On January 1st, however, listeners to the BBC World Service radio programme ‘Newsday’ heard the title ‘Palestine’ used several times and were informed that as a result of the 2012 UN GA vote “it is now a state”.Newsday 1 1 15

At the beginning of the programme – presented by Tom Hagler and Andrew Peach – audiences were inaccurately informed that “the Palestinians” had joined the ICC. In fact, whilst an application has apparently been submitted in the form of the signing of the Rome Statute, it has yet to be accepted and the process will take several weeks.

“Also, as the Palestinians join the international Criminal Court, we’ll look at whether Israeli soldiers could now face trial at the Hague.”

The item itself (available from 20:40 here for a limited period of time) begins with the following curious assumption from Hagler: [all emphasis in bold added, emphasis in original in italics.]

“Now it’s been a difficult year for the International Criminal Court with a number of African leaders unhappy with the process and threatening to pull out. So no doubt the ICC will have welcomed news of a potential new member: the Palestinians who have formally applied to join. But there’s more to that demand than just symbolism. Membership could open the way for investigations into alleged Israeli war crimes in Gaza and the West Bank.”

Peach continues:

“So it’s worth noting Israel and the US are strongly opposed to this. The Americans say it’s counter-productive and could hamper the peace process. As for the Israeli Prime Minister Benjamin Netanyahu, he says he’ll take what he calls retaliatory steps. Will Palestine actually be able to join the ICC though just because it’s applied to? Professor John Strawson is co-director of the Centre on Human Rights in Conflicts at the University of East London and specialist in international law and I spoke to him earlier.”

Listeners are not informed that the expert they are about to hear explaining the topic has links to Birzeit University and a record of statements relating to the Palestinian –Israeli conflict which are obviously shaped by politics more than fact – for example:

“In this respect, the way in which the Palestinians have been treated since the Oslo process was even worse than before. What the Oslo process did by dividing the West Bank into segments was that it created a new way of running the occupation in which for the first time pass laws were introduced to control movement from one part to another. This begins to look like South Africa, and in my view there is a great deal in common with the apartheid regime and its pass laws. There is no question that there is a high degree of racial discrimination in Israel, and that the occupation of Gaza, the West Bank and east Jerusalem was based on very colonial notions of “the other”.”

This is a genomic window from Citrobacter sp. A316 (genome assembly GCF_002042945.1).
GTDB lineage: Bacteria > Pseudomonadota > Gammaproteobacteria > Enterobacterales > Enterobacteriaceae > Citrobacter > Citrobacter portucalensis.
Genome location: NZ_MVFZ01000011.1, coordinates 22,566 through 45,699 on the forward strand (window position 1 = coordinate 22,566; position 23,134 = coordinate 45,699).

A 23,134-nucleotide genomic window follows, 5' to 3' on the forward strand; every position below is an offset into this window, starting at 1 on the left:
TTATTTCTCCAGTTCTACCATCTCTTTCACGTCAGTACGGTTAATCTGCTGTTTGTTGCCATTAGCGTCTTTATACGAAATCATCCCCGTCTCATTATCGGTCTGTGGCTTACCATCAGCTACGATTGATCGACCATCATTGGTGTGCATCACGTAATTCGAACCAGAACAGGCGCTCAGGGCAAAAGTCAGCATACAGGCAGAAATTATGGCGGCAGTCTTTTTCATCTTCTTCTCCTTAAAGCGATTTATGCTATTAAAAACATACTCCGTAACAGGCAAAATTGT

The item continues, with Strawson informing listeners that – contrary to the BBC Style Guide’s stance – the 2012 UN GA vote created a State of Palestine.

JS: “Yes I’m sure it will. It is now a state. In 2009 when it actually first applied to join that was a question of doubt but that was cleared up by the General Assembly in 2012.”

AP: “And what is it they want to do by making this application? It’s all about recognition of Palestine as a state I suppose but there’s more to it than that.”

JS: “Well obviously what the Palestinians are hoping is that this will give them a different kind of traction in terms of the diplomatic offensive which they’ve been launching about the recognition of Palestine as a state and this time to take some initiative and perhaps preparing some – hopefully, they would imagine – some prosecutions of Israeli individuals for war crimes or possibly crimes against humanity in relationship to the occupation, maybe in relationship to the Gaza war for instance which took place last year.”

AP: “And how does the process work within the ICC of a state saying well, we’d like to have these prosecutions brought? Who decides what happens?”

JS: “Well it’s the prosecutor and the prosecutor makes the decision not in relationship to proposals by a member state about individuals but only in relationship to the whole situation. So for instance if the last Gaza war were to be referred by the Palestinian Authority, what that would mean is that the whole circumstances of it – it wouldn’t just be what Israel did; it would also be what Hamas did and other Palestinian officials. And the prosecutor can then make a decision as to who to prosecute. So it’s not Palestine that makes a decision about Israel: it’s the prosecutor who makes a decision about the whole situation.”

AP: “And this I guess is why we’re seeing such strong representations from countries like Israel and the US against this idea.”

JS: “Well that’s true. On the other hand I think even Benjamin Netanyahu the prime minister of Israel has said – quite perceptive as a matter of fact – that the danger of Palestine referring issues to the ICC is not, say, Israel but also it could end up implicating Palestinian officials including Hamas for instance if you were to take the last conflict between Israel and Palestine. So that would be very…a very problematic issue. So I think he’s quite right about that: that it’s not just a question of prosecuting Israel. It’s a question of possibly raising all sorts of other issues which might be very damaging for the Palestinians.”

As we see, throughout the whole interview Andrew Peach makes no effort to correct the misleading impressions given to audiences by the interviewee and even adds to them himself. Clearly this item does not adhere to the guidelines laid out in the Style Guide intended to ensure that BBC journalists report accurately and impartially on topics relating to “Israel and the Palestinians”.